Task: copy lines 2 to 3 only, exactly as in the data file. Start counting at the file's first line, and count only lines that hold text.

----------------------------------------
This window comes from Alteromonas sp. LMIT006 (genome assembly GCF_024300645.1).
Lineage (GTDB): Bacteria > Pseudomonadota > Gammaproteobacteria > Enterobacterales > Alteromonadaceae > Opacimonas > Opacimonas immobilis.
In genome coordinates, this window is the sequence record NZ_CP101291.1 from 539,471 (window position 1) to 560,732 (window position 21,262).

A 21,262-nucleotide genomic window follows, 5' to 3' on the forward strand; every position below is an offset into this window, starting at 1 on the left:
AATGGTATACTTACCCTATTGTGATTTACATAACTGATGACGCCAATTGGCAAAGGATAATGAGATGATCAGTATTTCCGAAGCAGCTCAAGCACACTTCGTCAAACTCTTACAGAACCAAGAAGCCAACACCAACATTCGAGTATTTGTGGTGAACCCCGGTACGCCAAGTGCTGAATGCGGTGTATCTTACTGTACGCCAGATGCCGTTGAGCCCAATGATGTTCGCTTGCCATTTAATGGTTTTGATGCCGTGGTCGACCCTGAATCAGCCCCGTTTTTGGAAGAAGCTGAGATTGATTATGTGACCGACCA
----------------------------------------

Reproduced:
Lineage (GTDB): Bacteria > Pseudomonadota > Gammaproteobacteria > Enterobacterales > Alteromonadaceae > Opacimonas > Opacimonas immobilis.
In genome coordinates, this window is the sequence record NZ_CP101291.1 from 539,471 (window position 1) to 560,732 (window position 21,262).